Giles Foden: A career inspired by Africa
With the right tools and stimuli, anyone who shows promise as a writer can produce good work
Sat in the late afternoon sun on the terrace of Pushkin Cafe, enjoying a crisp Estonian beer with Giles Foden, acclaimed writer, journalist and author of The Last King of Scotland, among other titles. Giles is here in Tallinn to teach a short course in creative writing at the Tallinn Summer School based at Tallinn University. He’s dressed as one might expect a seasoned writer to be, loosely fit casual jacket and trousers, open shirt with a lone pencil perched awkwardly in the breast pocket; his hands ink stained. He strikes me as a man who treats his writing as a trade, rather than a profession, and it takes no time at all for him to admit it’s all he really knows.
Educated at Malvern College, one of the UK’s finest schools, followed by Fitzwilliam College, Cambridge, he’s certainly had a good education. Although, he insists that the most important elements for a writer should be self-regulation, travel and as many writers echo, reading. Having started with the intention of speaking about his take on the writing game in 2015, it very quickly descended into me quenching my thirst for information about how to be a better and more successful writer. When someone like me, who writes for a living, suddenly finds himself in the presence of a famous writer, it’s very difficult not to fish for nuggets of wisdom. Giles was all too happy to oblige.
Despite the impressive portfolio, he explained how being a writer today is in no way easier than when he first started, and that the insecurities us newer writers feel never really go away. He teaches the most revered MA in Creative Writing in the UK, at the University of East Anglia, from which a higher percentage of students go on to write professionally than any other UK masters course, but it’s when I quiz him about the secret formula for being a writer that he explains there is no formula per se, and that all writers approach things differently.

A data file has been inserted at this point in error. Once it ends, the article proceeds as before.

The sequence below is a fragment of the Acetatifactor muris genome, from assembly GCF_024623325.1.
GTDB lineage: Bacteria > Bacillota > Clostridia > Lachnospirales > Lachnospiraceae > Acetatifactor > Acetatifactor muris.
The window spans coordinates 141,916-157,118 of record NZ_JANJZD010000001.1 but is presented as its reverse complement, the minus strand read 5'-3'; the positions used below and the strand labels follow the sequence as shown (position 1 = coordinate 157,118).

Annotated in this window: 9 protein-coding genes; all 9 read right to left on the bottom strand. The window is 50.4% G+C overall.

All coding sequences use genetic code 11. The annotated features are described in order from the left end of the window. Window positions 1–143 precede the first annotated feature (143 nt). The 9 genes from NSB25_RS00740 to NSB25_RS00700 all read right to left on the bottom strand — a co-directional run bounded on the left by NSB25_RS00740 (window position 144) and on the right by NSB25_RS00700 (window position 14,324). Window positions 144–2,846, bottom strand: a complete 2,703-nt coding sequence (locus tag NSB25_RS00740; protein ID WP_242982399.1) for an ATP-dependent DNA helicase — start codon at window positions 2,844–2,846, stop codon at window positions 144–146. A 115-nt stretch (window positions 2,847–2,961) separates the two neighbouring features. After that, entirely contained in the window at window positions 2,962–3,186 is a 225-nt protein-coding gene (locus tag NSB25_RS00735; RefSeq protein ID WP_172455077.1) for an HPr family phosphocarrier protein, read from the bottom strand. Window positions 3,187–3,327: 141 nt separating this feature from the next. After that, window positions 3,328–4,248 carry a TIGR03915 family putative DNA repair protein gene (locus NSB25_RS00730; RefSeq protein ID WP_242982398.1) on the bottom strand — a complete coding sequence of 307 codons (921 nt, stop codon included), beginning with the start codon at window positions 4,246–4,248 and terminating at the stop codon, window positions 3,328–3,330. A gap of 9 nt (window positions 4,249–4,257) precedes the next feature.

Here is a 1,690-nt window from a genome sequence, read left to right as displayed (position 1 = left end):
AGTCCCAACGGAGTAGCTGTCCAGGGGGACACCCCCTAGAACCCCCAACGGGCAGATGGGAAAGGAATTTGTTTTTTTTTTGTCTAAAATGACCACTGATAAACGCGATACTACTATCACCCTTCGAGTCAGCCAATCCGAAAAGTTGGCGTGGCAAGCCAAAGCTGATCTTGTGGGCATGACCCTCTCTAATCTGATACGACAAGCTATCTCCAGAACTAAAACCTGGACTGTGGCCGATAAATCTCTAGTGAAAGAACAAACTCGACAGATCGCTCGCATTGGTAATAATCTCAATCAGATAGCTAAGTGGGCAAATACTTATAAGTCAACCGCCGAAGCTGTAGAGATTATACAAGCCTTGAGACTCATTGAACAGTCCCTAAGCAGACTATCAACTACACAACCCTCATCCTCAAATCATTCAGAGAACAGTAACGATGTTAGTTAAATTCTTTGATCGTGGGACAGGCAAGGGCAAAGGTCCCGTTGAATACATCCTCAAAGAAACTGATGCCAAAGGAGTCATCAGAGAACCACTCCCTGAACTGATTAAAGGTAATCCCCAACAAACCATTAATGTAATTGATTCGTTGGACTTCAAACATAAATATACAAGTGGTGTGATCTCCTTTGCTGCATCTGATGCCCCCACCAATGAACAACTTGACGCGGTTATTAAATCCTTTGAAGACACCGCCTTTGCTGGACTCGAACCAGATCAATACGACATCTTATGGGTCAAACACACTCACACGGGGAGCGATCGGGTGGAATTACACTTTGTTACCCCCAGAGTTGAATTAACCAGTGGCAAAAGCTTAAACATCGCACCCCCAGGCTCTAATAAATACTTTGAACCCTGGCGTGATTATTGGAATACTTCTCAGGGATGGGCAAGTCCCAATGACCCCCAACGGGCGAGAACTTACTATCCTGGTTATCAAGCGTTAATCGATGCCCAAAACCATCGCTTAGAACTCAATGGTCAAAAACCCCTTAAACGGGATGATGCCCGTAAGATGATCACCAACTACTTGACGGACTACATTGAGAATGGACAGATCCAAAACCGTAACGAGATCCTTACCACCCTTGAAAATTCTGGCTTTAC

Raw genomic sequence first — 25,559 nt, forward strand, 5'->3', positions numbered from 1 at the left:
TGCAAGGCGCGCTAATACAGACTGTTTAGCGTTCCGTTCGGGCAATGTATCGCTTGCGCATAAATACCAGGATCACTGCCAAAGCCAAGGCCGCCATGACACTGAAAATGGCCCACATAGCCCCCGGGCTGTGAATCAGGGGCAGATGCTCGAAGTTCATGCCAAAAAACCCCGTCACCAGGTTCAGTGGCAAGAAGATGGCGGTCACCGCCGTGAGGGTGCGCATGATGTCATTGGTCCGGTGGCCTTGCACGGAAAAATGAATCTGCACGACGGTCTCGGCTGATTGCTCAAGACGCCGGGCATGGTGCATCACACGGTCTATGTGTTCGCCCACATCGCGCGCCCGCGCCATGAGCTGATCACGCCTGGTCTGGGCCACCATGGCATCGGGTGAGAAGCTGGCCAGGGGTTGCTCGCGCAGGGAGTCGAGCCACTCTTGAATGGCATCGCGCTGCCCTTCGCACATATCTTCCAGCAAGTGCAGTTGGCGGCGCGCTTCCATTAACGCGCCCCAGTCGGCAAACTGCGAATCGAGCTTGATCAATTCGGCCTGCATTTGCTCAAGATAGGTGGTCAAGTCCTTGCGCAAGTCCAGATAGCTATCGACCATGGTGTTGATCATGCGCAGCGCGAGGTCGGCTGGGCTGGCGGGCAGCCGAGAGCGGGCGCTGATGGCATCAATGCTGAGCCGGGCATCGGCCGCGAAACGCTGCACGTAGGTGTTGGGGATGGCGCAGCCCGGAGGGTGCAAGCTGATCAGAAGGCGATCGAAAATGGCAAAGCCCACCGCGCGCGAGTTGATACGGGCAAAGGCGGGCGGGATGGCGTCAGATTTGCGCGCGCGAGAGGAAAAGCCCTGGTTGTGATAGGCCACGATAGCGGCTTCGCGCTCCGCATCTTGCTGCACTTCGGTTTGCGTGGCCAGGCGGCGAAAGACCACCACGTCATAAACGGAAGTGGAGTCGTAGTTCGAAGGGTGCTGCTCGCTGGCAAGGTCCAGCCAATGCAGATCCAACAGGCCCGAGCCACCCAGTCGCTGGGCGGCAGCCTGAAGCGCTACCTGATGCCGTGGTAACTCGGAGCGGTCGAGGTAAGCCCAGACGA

His main aim when teaching creative writing is to give writers the tools with which to inspire themselves and each other, to give them blueprints for their creativity. He believes that with the right tools and stimuli, anyone who shows promise as a writer can produce good work, and was already praising his latest group of talented hopefuls. He explains how one’s personal experiences shape your writing style, the content of your work and the very heart and soul of a novel. Having lived in Malawi and other parts of Africa as a youngster, he has no qualms in admitting that without these experiences, ‘The Last King of Scotland’ and subsequent novels would probably not have been written.
Giles has a refreshing and down-to-earth demeanour, he is relaxed and happy to chat about a topic that I’m sure he is all too often discussing. There’s a resilience about him, a deep determination that has more than likely carried him through his life in writing; more importantly, there’s optimism. When I asked (albeit a little cynically) whether he thought a writing career is feasible in this day and age, he answered by simply listing all the opportunities he saw for young writers, struggling writers and those bringing a challenging career to a new country, like myself. Whilst I awkwardly tried to steer the interview away from the career counselling session it was fast becoming, he admirably admitted that as a journalist himself, he remembers countless times in which he has seized the opportunity to learn more from his interviewee: the astute subject had rumbled me.
His new book ‘Turbulence’ is available from Amazon — Turbulence — Giles Foden
Words: Daniel Coll, Pictures: From file